Moving from Mac to PC
Making the switch to the darkside
Late last year (2014) I decided to buy myself a new computer. At the time I only had a 2010 MacBook Pro and the work that I was doing was a bit too heavy for the little machine. The MacBook Pro had served me well, it was basically the machine that I used to learn both After Effects and Cinema 4D, and it had taken me through all my time at university where I did most of my assignments on it. Unfortunately the laptop had started to experience random crashes because of a buggy GPU, so it was time to upgrade to something more powerful.
I researched a whole lot into what kind of machine to get. I'm doing a lot of work with Cinema 4D, and I had been hearing a lot of buzz about this new amazing render engine called Octane Renderer, and I really wanted to try it out. You need kind of specific hardware for good performance with Octane because it runs off the graphic card (GPU). Specifically the GPU needs to be NVIDIA card with Cuda cores. At the moment Mac Pro uses ATI graphic cards, so I was quick to rule out a purchase of the shiny trashcan, also the iMac was probably a bit too low-end for my liking. I also though the prices on Apple computers was ridiculous. So I decided to look into buying a PC and running Windows.
First thing I realized was that the PC market is huge, its enormous! There is so many different options around. There are companies that build finished machines that are ready to go (like HP and Dell), but you also have the option to select your own hardware and putting it all together yourself. I kind of liked the idea of building the machine myself, it would be a project in itself and I would get a good sense of achievement when I got it all to work. I hadn't built a machine for over 12 years so there was a lot of new hardware and technology to learn and read about. There is of course a lot of websites out there that is of great help, I found Linus Techtips and Tom's Hardware very useful when deciding what to get. I also used PCpartpicker.com to see if all the different hardware was compatible with each other.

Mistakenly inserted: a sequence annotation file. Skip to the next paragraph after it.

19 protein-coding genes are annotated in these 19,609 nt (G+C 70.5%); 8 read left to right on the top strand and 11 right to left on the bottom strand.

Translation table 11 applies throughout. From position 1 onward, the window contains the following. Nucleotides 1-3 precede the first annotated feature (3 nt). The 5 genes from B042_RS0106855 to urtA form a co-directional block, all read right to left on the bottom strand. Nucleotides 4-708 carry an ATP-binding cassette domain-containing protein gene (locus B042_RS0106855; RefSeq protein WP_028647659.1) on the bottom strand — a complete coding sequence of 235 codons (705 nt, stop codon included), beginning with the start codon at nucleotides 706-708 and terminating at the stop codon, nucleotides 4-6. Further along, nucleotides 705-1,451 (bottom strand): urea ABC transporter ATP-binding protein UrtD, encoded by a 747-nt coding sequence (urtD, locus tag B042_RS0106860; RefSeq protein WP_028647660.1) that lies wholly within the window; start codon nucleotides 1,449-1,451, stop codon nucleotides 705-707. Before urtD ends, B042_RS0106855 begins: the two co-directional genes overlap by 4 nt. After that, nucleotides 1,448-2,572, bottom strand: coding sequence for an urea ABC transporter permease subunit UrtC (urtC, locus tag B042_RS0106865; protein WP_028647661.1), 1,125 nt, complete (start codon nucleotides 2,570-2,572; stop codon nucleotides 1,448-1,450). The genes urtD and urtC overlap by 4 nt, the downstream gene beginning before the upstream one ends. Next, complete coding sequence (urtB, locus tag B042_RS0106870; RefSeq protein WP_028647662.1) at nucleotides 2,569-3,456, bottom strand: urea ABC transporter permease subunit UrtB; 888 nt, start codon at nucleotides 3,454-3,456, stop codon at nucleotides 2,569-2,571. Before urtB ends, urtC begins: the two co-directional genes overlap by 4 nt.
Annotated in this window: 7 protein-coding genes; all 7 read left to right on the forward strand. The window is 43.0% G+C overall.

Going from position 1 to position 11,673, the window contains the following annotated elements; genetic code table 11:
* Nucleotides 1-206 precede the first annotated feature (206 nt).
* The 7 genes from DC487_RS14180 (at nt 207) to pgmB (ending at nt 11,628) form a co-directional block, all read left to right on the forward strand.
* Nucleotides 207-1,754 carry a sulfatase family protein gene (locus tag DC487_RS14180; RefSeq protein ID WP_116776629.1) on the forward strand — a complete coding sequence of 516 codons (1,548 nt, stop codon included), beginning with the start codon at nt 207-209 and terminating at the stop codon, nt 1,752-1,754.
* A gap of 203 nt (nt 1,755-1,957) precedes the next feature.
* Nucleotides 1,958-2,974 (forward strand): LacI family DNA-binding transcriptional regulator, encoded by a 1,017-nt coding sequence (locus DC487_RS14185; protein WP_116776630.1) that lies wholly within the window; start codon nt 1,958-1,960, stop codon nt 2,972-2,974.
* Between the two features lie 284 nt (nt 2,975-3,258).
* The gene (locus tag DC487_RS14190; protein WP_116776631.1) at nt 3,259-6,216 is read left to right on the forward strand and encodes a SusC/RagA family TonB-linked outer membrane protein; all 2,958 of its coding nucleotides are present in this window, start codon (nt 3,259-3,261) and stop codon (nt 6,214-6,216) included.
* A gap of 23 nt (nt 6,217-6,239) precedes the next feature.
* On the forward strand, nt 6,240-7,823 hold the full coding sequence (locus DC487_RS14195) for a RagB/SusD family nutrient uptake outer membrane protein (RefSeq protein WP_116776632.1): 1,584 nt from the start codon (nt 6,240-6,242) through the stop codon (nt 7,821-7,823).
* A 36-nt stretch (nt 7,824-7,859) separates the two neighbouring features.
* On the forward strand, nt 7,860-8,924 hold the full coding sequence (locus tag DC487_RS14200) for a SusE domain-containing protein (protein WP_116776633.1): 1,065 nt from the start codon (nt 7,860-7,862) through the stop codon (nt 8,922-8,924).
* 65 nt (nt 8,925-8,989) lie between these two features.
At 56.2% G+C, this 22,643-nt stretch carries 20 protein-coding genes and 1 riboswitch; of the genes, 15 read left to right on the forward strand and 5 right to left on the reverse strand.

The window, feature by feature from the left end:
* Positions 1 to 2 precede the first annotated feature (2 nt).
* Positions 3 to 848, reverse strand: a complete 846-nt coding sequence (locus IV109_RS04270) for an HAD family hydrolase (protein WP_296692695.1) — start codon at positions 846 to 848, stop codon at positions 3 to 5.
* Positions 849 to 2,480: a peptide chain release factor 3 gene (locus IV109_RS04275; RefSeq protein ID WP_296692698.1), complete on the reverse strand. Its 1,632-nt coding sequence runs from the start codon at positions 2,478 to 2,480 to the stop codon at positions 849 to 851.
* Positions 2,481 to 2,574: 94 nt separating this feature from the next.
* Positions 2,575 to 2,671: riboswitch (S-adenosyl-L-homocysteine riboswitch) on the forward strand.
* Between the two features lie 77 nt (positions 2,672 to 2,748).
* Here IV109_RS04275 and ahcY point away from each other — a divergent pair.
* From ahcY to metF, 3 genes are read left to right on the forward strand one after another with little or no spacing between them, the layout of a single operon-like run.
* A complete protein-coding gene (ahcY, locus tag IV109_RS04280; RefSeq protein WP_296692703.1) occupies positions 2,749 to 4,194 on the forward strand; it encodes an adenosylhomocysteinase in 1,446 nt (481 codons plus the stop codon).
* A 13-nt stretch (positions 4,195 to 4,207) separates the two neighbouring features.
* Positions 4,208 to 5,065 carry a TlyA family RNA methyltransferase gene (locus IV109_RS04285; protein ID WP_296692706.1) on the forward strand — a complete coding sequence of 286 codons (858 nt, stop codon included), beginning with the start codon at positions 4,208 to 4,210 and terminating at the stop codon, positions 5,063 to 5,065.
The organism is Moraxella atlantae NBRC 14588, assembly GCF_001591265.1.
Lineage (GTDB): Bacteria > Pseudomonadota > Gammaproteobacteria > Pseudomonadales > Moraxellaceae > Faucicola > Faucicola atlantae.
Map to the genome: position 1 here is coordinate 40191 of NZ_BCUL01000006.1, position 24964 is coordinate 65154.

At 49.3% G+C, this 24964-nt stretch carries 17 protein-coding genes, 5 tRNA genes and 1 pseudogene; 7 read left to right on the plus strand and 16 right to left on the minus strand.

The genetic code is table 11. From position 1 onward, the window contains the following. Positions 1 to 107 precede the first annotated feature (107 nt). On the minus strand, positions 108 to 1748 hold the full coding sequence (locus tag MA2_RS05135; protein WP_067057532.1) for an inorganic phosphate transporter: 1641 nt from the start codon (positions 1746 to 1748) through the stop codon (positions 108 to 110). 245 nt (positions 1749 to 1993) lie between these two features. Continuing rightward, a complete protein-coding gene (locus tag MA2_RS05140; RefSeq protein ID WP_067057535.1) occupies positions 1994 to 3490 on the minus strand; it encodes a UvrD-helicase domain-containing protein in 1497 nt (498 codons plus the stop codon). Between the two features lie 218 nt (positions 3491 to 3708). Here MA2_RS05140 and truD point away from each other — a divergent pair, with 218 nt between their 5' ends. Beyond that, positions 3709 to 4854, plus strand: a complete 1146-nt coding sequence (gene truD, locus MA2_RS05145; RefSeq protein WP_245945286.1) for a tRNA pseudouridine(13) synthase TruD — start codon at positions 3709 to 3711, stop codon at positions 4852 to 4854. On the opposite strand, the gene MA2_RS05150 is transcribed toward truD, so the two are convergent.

I had a budget of about $3000 (Australian dollars). Because I wanted to run Octane Renderer well I knew that I had to get a good graphic card, and I really wanted two graphic cards in a SLI configuration to get even better performance. At the time of purchase it was the GeForce GTX Titan that was the king of the hill, but it was a bit too expensive for me. I ended up getting two 780Ti cards (one from Gigabyte and one from Windforce), I got the Windforce card used off Ebay so I ended up saving about $300 on that.
The hardest thing for me to pick out was the motherboard, there is so many different options out there. In the end I decided to save a few bucks and get a motherboard that was on sale from a local shop. It was a Gigabyte GA UD3 x79. It is a pretty decent motherboard, but I wish I had put some more research into the motherboard as I have already maxed out the memory slots (maximum 32GB of ram). But other than that I am very happy with the motherboard, there is plenty of USB2/3 ports, and enough SATA 3.0 ports to run all my harddrives. The CPU I ended up getting was the 6 core Intel CORE i7 4930K 3.40GHz, having 6 cores was important for me as I will get good performance in both Cinema 4D and After Effects. When it comes to harddrives I have one 500GB SSD drive that I am using to run Windows 7 and all applications. On top of that I have four 3TB harddrives in a Raid10 setup that I use for storage, this gives me 6TB of storage as well as the safety of Raid10 if something where to happen with one of the drives. I also use external drives for additional backup and I use Google Drive to back up my current projects, and all my experiments. I am thinking about getting another SSD drive and use it purely as a cache drive, some people have said that is a good idea and will give you a bit faster performance. But at the moment the performance I am getting from this machine is good enough for my use.